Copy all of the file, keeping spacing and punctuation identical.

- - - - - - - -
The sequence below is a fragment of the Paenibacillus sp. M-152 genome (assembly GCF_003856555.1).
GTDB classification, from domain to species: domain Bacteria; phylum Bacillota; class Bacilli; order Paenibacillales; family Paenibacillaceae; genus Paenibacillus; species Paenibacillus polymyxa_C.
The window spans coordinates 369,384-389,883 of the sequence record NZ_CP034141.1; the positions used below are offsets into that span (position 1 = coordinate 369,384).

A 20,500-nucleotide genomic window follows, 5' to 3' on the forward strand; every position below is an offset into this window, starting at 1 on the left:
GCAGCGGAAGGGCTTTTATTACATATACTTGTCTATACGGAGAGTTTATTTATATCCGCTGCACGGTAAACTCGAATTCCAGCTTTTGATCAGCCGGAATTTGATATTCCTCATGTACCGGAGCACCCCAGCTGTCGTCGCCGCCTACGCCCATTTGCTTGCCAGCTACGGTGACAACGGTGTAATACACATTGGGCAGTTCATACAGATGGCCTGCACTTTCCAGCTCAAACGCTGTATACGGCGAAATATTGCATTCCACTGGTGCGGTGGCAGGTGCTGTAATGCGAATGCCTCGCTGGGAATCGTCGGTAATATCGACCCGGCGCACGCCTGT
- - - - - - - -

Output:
The sequence below is a fragment of the Paenibacillus sp. M-152 genome (assembly GCF_003856555.1).
GTDB classification, from domain to species: domain Bacteria; phylum Bacillota; class Bacilli; order Paenibacillales; family Paenibacillaceae; genus Paenibacillus; species Paenibacillus polymyxa_C.
The window spans coordinates 369,384-389,883 of the sequence record NZ_CP034141.1; the positions used below are offsets into that span (position 1 = coordinate 369,384).

A 20,500-nucleotide genomic window follows, 5' to 3' on the forward strand; every position below is an offset into this window, starting at 1 on the left:
GCAGCGGAAGGGCTTTTATTACATATACTTGTCTATACGGAGAGTTTATTTATATCCGCTGCACGGTAAACTCGAATTCCAGCTTTTGATCAGCCGGAATTTGATATTCCTCATGTACCGGAGCACCCCAGCTGTCGTCGCCGCCTACGCCCATTTGCTTGCCAGCTACGGTGACAACGGTGTAATACACATTGGGCAGTTCATACAGATGGCCTGCACTTTCCAGCTCAAACGCTGTATACGGCGAAATATTGCATTCCACTGGTGCGGTGGCAGGTGCTGTAATGCGAATGCCTCGCTGGGAATCGTCGGTAATATCGACCCGGCGCACGCCTGT